Around 60 million persons affected from hepatitis B, C
New Delhi: With a theme 'Detecting Hepatitis –The Missing Segments', Institute of Liver and Biliary Sciences (ILBS) launched a campaign against the leading cause of Hepatitis, which affects around 60 million persons and kills 1.5 lakh people per year across the country. The campaign also marks the 21st year of the Yellow Ribbon Campaign launched in 1998 by Hepatologist Dr Shiv Sarin. Yellow ribbon marks the fight against hepatitis – the most common symptom of which is Jaundice – a condition in which the skin turns yellow.
Speaking over the inauguration, Health Minister Satyendra Jain said that government is committed to fight hepatitis infection and it would cooperate with health institutions like ILBS to promote the health and well-being of the people of Delhi. He requested everyone to improve their own health awareness, and stressed that health education should be a part of every curriculum right from school days up until higher education.
Jain also said that four crucial drugs used to increase life expectancy of patients with Hepatitis C, are available for free in Delhi govt hospitals and dispensaries. He also gave the slogan "love your liver" as a way of increasing awareness about this important organ.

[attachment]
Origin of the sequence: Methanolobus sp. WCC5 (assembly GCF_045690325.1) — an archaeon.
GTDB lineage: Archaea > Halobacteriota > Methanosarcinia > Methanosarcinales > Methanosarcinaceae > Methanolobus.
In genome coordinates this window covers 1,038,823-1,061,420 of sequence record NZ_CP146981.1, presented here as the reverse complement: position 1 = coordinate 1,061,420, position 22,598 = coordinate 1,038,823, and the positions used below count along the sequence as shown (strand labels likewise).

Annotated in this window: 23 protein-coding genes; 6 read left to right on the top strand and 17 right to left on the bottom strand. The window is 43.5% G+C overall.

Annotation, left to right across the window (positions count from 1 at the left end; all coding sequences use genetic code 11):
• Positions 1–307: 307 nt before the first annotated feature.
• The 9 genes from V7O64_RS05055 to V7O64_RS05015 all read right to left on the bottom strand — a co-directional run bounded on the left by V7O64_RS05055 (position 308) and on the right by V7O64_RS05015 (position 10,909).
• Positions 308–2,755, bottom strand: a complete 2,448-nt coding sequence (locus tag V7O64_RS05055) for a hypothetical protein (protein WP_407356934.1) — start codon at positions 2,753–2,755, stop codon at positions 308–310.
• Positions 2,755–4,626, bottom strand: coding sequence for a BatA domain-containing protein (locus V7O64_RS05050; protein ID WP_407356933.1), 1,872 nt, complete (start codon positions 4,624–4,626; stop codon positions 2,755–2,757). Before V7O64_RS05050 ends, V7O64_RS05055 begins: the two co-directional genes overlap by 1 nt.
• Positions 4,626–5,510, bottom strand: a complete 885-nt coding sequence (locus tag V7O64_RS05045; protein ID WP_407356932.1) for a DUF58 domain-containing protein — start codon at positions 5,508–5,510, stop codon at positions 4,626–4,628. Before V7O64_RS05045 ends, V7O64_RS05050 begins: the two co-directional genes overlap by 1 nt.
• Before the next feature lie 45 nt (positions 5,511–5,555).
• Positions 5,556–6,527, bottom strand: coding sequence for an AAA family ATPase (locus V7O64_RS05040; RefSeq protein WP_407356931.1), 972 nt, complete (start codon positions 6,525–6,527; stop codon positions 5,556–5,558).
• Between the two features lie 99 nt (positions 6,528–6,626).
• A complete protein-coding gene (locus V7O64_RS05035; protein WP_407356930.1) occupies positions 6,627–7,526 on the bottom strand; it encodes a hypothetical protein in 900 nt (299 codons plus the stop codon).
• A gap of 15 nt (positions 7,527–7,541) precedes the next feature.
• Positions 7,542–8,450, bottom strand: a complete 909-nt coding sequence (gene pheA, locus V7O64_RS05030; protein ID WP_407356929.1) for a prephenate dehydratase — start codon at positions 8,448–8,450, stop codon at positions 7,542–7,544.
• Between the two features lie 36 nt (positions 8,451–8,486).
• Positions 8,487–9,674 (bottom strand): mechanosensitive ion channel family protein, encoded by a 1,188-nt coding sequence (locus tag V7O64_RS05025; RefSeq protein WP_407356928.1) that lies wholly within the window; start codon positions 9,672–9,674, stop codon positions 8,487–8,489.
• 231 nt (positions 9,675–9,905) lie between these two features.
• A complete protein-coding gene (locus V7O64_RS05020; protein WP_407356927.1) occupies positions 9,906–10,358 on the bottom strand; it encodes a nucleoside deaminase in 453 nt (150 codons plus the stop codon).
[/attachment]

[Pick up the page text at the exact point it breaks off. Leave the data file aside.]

Delhi Chief Secretary Vijay Kumar Dev applauded ILBS for its never ending commitment to the cause of hepatitis elimination and assured that the Delhi govt would continue to support ILBS and its development without fail.
ILBS Director Dr SK Sarin reemphasized that only children can make a difference in the understanding of hepatitis B and expressed regret that children get this disease from their mothers for no fault of theirs. He exhorted everyone to "Be Aware and Make Aware" and to take a pledge to get every newborn vaccinated.
Dr Sarin requested the government to make Hepatitis a notifiable disease and stop discrimination of the infected and emphasized that despite liver being accountable for majority of diseases, yet other organs like heart get more public attention. "Citizens need to know that only one of 100 die of hepatitis B infection and only 10-20% of those carrying the virus will suffer from the disease," says Dr SK Sarin.
On the occasion, ILBS also launched two new websites with the goal to spread awareness about Hepatitis B and C across the country and create an enabling environment for individuals with hepatitis and their families in India for social participation and care seeking.
Under this initiative, there would be a multi-tier oration/symposium competition for school students, wherein the students, with support from their parents and teachers, make an oration related to viral Hepatitis B and C.